North American Network Operators Group|
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Re: Security gain from NAT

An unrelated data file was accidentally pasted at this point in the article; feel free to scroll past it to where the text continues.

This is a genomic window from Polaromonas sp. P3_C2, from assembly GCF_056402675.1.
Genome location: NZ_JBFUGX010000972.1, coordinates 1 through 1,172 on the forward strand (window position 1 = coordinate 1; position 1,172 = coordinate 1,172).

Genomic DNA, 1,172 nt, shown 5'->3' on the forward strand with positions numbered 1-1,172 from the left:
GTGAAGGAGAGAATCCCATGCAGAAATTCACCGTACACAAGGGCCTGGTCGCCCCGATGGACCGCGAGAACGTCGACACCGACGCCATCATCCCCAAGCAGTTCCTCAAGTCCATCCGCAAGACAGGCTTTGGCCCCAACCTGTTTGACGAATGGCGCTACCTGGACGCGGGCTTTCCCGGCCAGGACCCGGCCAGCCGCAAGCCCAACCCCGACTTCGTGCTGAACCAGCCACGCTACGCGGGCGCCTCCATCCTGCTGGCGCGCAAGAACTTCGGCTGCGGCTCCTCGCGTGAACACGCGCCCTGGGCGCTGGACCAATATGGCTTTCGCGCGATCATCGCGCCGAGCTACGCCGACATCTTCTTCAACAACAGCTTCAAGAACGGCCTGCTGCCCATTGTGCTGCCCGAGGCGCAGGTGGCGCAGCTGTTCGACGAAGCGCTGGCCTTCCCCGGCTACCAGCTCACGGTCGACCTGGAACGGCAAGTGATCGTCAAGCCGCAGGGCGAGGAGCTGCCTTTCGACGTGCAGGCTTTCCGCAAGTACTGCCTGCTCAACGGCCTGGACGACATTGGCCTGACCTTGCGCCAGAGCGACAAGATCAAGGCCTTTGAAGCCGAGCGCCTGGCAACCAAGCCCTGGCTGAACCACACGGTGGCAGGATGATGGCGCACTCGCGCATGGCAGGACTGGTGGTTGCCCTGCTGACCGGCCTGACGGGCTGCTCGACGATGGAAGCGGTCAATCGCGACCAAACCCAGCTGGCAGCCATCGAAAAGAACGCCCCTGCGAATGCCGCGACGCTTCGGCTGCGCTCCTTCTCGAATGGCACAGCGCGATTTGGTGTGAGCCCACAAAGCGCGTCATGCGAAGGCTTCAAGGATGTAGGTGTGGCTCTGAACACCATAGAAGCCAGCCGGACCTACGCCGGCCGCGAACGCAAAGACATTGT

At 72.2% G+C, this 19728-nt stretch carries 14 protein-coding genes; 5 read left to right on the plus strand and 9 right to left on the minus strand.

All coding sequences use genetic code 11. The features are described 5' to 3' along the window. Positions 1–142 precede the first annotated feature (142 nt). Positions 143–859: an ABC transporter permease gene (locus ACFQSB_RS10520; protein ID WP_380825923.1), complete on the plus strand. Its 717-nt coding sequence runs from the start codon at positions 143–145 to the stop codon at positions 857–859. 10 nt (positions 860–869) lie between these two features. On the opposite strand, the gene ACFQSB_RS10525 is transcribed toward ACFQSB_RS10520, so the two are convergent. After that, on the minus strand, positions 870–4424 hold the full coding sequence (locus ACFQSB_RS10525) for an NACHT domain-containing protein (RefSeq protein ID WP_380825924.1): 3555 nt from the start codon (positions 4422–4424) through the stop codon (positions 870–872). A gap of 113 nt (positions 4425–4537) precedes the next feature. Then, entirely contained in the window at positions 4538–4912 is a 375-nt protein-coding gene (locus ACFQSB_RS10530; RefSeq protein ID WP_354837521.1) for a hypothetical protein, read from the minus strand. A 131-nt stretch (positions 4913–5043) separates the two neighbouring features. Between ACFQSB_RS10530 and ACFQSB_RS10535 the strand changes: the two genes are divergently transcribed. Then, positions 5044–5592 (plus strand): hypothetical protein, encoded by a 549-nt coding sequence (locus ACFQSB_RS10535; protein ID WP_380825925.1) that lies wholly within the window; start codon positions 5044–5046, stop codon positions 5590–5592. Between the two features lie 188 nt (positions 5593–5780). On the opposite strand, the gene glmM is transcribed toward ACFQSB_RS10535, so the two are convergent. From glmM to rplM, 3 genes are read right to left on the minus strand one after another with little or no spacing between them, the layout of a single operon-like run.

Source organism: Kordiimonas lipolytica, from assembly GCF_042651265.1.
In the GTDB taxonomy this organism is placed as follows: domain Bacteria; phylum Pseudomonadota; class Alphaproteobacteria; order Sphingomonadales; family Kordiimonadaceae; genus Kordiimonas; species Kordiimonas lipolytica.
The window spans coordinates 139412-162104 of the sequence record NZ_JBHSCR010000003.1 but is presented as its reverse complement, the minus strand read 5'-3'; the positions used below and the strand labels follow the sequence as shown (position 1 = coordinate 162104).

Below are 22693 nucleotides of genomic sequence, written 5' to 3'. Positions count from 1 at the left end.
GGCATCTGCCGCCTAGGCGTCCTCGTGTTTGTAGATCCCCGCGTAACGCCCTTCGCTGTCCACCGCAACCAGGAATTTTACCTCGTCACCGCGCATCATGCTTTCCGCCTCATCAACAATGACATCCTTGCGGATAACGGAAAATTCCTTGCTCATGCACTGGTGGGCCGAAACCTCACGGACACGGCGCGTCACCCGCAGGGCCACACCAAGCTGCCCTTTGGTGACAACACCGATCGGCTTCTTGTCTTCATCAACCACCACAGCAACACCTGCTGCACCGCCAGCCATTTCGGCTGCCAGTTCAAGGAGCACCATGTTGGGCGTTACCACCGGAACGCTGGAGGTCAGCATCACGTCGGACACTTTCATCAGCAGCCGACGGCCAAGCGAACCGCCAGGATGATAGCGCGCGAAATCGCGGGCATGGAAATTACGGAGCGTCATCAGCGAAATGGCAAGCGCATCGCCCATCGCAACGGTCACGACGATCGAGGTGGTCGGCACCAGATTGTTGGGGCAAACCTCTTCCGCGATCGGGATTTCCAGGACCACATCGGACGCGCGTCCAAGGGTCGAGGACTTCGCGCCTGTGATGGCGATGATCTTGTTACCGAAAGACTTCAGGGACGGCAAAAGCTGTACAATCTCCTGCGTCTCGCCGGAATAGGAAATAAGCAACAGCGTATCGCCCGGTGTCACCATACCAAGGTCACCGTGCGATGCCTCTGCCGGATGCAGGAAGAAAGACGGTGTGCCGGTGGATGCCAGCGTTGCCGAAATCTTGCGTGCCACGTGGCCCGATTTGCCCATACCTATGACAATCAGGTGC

On Tue, 05 Jun 2007 17:44:40 PDT, Roger Marquis said: > > >> Sure, very easily, by using NAT between the subnets. > > > > Have at it. Nothing like trying to reach 10.10.10.10 nad having > > to put in a dns entry pointing to 172.29.10.10 > > End-users prefer hostnames to IPs. DNS hostnames are valid on both > sides due to either local zone files or a DNS protocol-NAT. It's a > no-brainer to implement and a lot easier than using public address > space given the relatively complex firewalling and filtering that > requires. So now the cruft extends and embraces, and you have to play DNS view games based on whether it's on company A's legacy net, company B's legacy net, or the DMZ in between them, and start poking around in the middle of DNS packets to tweak the replies (which sort of guarantees you can't deploy DNSSEC). And if the company aquires *another* one with rfc1918 on their legacy net, then you get to play "as seen from A, B, or C, or this DMZ, or that DMZ".. I think somebody on this list mentioned that due to corporate acquisitions, there were legitimate paths between machines that traversed 5 or 6 NATs. But yeah, "Sure, very easily". Whatever you say...